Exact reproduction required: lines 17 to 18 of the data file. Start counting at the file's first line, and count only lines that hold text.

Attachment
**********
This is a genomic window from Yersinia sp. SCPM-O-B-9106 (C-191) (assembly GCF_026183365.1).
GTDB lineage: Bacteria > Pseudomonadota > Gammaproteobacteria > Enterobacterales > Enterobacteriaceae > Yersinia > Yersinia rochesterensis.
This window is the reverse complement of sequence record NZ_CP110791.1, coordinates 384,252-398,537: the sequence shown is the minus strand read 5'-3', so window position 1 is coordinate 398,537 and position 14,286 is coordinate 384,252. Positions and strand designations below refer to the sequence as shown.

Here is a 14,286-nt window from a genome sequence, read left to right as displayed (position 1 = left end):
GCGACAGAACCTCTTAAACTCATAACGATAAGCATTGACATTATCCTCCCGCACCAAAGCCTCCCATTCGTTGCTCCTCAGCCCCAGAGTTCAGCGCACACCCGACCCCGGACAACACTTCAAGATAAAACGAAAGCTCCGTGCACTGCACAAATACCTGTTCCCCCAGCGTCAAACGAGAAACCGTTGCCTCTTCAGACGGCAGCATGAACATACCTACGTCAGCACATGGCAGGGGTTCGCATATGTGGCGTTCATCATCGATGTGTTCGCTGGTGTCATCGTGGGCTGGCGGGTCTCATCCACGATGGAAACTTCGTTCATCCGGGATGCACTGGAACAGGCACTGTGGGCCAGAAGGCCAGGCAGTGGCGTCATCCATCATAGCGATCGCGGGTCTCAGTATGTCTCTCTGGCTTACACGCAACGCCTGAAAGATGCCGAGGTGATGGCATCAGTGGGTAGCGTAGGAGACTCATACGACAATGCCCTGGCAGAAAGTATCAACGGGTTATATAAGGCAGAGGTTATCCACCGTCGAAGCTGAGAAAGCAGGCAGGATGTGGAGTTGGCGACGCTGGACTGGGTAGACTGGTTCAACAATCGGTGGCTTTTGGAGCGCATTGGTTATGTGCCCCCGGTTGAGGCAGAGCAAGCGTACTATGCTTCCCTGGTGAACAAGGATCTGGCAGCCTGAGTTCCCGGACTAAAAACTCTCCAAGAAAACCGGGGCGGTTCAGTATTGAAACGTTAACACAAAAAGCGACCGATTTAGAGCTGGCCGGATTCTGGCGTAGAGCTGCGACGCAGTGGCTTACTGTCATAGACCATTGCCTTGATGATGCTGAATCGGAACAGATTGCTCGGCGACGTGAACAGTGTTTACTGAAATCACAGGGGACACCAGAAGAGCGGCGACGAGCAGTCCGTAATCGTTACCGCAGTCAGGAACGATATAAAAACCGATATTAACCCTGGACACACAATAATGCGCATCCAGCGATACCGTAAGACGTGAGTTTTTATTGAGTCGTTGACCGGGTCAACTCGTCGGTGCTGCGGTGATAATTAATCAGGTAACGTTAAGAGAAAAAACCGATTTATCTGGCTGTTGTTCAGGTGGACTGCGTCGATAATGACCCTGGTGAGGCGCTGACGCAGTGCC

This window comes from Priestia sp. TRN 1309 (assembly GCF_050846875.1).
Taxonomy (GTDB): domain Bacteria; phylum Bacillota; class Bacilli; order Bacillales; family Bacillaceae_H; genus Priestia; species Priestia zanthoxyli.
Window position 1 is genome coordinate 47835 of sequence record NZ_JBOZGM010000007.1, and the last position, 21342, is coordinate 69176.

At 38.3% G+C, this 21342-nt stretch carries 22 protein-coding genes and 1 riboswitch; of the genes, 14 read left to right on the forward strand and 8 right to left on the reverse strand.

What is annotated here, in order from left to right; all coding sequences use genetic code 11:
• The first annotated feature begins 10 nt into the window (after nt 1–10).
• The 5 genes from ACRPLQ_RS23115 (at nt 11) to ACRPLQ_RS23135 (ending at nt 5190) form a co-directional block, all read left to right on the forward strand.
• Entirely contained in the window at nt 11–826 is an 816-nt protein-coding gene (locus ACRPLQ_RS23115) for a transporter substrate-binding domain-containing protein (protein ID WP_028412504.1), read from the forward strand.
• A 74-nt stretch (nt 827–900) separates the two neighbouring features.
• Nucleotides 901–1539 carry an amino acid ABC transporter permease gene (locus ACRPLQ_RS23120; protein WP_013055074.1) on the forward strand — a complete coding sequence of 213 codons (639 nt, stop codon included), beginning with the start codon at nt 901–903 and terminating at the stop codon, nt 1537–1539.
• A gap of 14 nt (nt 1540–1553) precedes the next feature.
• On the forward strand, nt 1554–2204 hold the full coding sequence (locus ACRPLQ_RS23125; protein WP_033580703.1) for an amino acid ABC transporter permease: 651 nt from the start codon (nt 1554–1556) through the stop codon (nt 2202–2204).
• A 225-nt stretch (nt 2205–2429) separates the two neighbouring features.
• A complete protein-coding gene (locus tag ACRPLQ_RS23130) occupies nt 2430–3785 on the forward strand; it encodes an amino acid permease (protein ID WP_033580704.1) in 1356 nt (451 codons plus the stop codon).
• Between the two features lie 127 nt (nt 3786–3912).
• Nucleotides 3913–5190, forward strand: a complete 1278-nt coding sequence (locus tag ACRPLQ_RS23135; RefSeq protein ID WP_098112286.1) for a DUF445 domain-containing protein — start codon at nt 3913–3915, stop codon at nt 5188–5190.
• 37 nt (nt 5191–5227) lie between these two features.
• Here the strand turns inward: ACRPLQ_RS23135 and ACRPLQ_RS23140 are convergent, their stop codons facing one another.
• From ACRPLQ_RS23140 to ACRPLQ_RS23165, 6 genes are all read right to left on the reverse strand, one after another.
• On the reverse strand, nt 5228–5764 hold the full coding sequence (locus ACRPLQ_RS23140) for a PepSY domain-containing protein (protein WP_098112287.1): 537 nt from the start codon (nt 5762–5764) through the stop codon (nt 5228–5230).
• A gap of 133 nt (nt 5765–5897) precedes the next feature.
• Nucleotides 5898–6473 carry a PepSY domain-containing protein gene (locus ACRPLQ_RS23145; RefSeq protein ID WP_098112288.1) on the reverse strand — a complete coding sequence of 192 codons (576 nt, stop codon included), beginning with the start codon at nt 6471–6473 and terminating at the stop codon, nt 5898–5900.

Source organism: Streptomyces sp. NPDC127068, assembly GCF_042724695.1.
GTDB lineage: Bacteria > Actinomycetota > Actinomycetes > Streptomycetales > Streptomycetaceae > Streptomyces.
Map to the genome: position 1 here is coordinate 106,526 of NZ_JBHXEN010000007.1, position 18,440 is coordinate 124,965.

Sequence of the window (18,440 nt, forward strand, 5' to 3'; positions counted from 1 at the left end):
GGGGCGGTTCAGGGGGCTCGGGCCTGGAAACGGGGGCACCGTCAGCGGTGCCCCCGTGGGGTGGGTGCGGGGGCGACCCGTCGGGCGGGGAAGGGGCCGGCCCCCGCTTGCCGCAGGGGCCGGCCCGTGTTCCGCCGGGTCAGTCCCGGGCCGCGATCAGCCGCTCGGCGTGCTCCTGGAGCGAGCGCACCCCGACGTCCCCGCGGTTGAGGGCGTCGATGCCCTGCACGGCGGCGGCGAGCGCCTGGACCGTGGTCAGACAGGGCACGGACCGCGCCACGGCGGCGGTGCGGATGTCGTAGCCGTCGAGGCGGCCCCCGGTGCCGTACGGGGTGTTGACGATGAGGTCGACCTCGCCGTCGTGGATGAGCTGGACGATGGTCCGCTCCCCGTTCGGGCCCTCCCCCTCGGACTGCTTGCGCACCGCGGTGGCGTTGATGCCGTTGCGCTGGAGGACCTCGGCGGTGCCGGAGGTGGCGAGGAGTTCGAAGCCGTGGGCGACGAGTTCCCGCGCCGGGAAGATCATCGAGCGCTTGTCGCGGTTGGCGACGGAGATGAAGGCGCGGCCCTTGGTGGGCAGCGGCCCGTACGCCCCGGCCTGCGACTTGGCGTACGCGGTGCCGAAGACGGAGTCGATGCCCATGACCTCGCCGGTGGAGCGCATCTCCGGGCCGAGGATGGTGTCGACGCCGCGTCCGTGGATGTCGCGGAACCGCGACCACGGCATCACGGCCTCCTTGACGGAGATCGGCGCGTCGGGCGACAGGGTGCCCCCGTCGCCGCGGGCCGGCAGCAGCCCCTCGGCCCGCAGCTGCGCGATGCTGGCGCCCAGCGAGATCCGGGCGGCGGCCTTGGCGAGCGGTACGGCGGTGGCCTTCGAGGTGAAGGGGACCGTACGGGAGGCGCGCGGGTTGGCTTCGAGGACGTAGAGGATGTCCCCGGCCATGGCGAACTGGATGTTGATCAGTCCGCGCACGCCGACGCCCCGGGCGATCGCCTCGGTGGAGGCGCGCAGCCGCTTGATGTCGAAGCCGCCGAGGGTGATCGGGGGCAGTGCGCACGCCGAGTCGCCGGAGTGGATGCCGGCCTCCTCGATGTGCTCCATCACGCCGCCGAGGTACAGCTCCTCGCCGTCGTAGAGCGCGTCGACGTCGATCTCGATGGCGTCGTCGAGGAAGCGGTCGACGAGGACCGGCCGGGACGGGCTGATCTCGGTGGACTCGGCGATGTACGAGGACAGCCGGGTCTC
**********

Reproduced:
• On the forward strand, nt 1554–2204 hold the full coding sequence (locus ACRPLQ_RS23125; protein WP_033580703.1) for an amino acid ABC transporter permease: 651 nt from the start codon (nt 1554–1556) through the stop codon (nt 2202–2204).
• A 225-nt stretch (nt 2205–2429) separates the two neighbouring features.